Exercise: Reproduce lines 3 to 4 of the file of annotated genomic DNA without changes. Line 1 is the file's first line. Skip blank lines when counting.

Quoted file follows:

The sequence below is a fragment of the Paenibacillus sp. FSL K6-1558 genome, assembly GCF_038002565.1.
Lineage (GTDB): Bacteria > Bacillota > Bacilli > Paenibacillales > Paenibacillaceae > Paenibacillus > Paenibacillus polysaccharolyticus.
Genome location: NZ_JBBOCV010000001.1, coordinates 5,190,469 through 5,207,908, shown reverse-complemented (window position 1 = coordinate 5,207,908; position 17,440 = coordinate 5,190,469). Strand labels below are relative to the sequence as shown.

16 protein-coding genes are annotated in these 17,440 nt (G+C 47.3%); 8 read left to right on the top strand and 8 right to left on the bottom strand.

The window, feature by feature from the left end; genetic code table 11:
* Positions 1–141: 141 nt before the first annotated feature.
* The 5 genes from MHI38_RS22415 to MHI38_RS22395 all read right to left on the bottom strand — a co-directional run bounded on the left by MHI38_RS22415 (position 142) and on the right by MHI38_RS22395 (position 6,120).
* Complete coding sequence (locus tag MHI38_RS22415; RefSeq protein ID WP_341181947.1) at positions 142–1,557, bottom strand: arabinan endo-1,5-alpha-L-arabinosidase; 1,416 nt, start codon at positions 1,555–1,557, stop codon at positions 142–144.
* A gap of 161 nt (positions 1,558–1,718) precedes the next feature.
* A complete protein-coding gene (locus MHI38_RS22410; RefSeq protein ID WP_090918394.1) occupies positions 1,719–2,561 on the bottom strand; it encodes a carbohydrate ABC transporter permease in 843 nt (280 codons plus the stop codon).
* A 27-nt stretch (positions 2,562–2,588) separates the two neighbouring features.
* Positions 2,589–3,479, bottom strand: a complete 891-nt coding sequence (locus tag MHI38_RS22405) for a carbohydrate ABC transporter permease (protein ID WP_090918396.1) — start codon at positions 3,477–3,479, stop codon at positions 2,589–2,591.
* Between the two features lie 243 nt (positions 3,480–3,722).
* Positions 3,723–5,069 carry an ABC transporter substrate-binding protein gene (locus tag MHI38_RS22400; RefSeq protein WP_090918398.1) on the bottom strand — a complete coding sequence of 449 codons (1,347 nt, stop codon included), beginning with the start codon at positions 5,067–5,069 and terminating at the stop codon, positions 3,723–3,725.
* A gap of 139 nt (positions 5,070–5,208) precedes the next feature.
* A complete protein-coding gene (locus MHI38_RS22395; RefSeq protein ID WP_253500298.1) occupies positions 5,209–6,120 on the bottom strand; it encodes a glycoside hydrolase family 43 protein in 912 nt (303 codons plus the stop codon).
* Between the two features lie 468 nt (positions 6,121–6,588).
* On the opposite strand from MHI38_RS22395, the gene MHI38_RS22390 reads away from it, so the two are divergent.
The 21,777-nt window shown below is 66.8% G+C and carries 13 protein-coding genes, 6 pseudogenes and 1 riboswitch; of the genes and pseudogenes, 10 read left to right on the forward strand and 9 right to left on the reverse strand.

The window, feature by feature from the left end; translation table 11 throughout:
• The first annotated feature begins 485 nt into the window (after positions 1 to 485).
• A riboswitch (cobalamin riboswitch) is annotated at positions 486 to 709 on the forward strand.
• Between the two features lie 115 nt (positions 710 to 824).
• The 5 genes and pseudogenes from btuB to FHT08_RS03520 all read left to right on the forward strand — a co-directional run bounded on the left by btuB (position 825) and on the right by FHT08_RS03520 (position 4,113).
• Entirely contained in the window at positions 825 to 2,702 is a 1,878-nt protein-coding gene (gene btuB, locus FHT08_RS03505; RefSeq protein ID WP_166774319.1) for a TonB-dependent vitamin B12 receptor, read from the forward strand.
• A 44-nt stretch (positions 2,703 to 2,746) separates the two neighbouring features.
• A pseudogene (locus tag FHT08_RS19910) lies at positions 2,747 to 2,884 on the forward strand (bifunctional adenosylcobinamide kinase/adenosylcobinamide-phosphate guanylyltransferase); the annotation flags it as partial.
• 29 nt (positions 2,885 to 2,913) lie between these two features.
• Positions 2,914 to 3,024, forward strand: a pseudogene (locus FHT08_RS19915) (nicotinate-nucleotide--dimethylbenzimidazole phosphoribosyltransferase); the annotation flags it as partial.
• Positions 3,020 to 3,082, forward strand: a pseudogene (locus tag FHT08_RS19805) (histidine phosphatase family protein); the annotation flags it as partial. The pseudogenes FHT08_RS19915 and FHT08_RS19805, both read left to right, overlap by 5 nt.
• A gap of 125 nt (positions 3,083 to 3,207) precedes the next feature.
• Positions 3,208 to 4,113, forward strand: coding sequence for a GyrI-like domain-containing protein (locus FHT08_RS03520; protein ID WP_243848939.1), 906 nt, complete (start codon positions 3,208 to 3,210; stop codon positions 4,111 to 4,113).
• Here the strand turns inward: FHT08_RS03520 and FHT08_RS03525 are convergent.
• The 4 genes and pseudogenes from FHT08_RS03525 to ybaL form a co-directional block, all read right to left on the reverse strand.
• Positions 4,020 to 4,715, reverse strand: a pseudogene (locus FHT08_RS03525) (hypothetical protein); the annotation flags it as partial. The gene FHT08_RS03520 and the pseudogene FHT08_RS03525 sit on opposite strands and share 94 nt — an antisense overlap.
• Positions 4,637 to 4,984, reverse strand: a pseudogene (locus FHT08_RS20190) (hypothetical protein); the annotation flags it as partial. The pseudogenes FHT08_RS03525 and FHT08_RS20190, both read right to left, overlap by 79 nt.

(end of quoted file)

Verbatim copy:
Genome location: NZ_JBBOCV010000001.1, coordinates 5,190,469 through 5,207,908, shown reverse-complemented (window position 1 = coordinate 5,207,908; position 17,440 = coordinate 5,190,469). Strand labels below are relative to the sequence as shown.

16 protein-coding genes are annotated in these 17,440 nt (G+C 47.3%); 8 read left to right on the top strand and 8 right to left on the bottom strand.